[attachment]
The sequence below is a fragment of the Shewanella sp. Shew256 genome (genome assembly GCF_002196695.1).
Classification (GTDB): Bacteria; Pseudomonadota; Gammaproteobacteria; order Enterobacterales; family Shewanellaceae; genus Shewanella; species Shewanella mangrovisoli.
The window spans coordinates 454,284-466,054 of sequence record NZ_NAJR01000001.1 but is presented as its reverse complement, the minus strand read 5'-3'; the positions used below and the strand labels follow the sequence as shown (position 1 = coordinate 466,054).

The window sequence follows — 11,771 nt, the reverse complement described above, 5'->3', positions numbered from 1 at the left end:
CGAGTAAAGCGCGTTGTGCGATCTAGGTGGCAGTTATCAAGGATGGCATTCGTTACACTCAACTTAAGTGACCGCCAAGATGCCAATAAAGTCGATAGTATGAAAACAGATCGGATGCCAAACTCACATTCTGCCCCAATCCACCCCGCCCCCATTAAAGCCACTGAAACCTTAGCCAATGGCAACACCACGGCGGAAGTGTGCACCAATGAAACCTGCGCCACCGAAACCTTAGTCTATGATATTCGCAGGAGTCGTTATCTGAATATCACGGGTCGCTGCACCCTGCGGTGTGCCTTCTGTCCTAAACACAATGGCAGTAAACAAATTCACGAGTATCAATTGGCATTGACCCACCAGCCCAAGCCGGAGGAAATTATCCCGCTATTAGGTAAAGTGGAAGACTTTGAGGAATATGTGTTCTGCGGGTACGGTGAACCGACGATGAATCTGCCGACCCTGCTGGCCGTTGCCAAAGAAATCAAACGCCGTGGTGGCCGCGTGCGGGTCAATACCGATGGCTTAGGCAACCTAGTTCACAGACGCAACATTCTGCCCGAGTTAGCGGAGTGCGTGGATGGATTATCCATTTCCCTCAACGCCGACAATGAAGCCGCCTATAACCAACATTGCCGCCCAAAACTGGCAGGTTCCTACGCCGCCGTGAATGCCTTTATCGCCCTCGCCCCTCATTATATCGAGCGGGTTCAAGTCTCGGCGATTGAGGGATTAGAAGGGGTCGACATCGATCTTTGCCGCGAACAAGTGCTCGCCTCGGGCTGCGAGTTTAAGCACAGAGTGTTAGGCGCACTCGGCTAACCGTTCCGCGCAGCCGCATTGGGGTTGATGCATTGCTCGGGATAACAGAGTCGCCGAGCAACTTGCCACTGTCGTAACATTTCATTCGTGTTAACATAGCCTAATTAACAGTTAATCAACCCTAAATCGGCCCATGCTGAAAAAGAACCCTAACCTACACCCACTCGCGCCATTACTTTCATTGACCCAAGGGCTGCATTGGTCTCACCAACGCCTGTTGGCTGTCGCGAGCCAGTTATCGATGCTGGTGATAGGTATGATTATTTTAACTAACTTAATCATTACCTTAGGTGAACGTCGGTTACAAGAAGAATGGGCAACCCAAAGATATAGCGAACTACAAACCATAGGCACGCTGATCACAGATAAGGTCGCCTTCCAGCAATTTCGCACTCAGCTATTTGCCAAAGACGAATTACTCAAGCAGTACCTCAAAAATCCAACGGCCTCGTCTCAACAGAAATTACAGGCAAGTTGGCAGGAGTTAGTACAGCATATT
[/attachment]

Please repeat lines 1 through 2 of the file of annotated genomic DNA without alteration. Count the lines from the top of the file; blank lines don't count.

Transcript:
The sequence below is a fragment of the Shewanella sp. Shew256 genome (genome assembly GCF_002196695.1).
Classification (GTDB): Bacteria; Pseudomonadota; Gammaproteobacteria; order Enterobacterales; family Shewanellaceae; genus Shewanella; species Shewanella mangrovisoli.